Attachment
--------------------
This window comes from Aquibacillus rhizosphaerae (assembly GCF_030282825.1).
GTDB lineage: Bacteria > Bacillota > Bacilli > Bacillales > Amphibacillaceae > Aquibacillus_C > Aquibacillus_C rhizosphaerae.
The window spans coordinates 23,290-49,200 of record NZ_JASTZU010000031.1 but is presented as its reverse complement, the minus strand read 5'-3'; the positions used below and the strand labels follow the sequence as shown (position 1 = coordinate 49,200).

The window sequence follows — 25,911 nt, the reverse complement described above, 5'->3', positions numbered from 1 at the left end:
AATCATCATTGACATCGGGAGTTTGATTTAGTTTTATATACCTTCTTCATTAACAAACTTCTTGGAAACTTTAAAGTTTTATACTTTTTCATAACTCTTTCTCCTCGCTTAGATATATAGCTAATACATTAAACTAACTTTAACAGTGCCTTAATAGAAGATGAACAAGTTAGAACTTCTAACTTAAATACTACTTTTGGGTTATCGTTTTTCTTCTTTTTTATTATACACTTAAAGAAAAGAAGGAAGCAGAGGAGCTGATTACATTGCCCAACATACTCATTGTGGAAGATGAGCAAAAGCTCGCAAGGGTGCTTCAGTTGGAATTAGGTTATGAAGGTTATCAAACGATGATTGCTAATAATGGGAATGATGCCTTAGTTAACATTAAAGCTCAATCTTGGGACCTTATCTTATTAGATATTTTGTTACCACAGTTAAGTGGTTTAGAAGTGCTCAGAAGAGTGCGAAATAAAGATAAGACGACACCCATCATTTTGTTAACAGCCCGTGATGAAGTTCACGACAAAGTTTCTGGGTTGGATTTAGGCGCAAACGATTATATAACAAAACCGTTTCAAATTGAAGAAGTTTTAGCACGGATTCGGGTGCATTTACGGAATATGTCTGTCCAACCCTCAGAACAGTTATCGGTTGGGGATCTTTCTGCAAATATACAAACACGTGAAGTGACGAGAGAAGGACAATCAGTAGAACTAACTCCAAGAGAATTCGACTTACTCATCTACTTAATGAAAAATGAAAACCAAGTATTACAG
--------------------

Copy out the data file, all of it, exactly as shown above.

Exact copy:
This window comes from Aquibacillus rhizosphaerae (assembly GCF_030282825.1).
GTDB lineage: Bacteria > Bacillota > Bacilli > Bacillales > Amphibacillaceae > Aquibacillus_C > Aquibacillus_C rhizosphaerae.
The window spans coordinates 23,290-49,200 of record NZ_JASTZU010000031.1 but is presented as its reverse complement, the minus strand read 5'-3'; the positions used below and the strand labels follow the sequence as shown (position 1 = coordinate 49,200).

The window sequence follows — 25,911 nt, the reverse complement described above, 5'->3', positions numbered from 1 at the left end:
AATCATCATTGACATCGGGAGTTTGATTTAGTTTTATATACCTTCTTCATTAACAAACTTCTTGGAAACTTTAAAGTTTTATACTTTTTCATAACTCTTTCTCCTCGCTTAGATATATAGCTAATACATTAAACTAACTTTAACAGTGCCTTAATAGAAGATGAACAAGTTAGAACTTCTAACTTAAATACTACTTTTGGGTTATCGTTTTTCTTCTTTTTTATTATACACTTAAAGAAAAGAAGGAAGCAGAGGAGCTGATTACATTGCCCAACATACTCATTGTGGAAGATGAGCAAAAGCTCGCAAGGGTGCTTCAGTTGGAATTAGGTTATGAAGGTTATCAAACGATGATTGCTAATAATGGGAATGATGCCTTAGTTAACATTAAAGCTCAATCTTGGGACCTTATCTTATTAGATATTTTGTTACCACAGTTAAGTGGTTTAGAAGTGCTCAGAAGAGTGCGAAATAAAGATAAGACGACACCCATCATTTTGTTAACAGCCCGTGATGAAGTTCACGACAAAGTTTCTGGGTTGGATTTAGGCGCAAACGATTATATAACAAAACCGTTTCAAATTGAAGAAGTTTTAGCACGGATTCGGGTGCATTTACGGAATATGTCTGTCCAACCCTCAGAACAGTTATCGGTTGGGGATCTTTCTGCAAATATACAAACACGTGAAGTGACGAGAGAAGGACAATCAGTAGAACTAACTCCAAGAGAATTCGACTTACTCATCTACTTAATGAAAAATGAAAACCAAGTATTACAG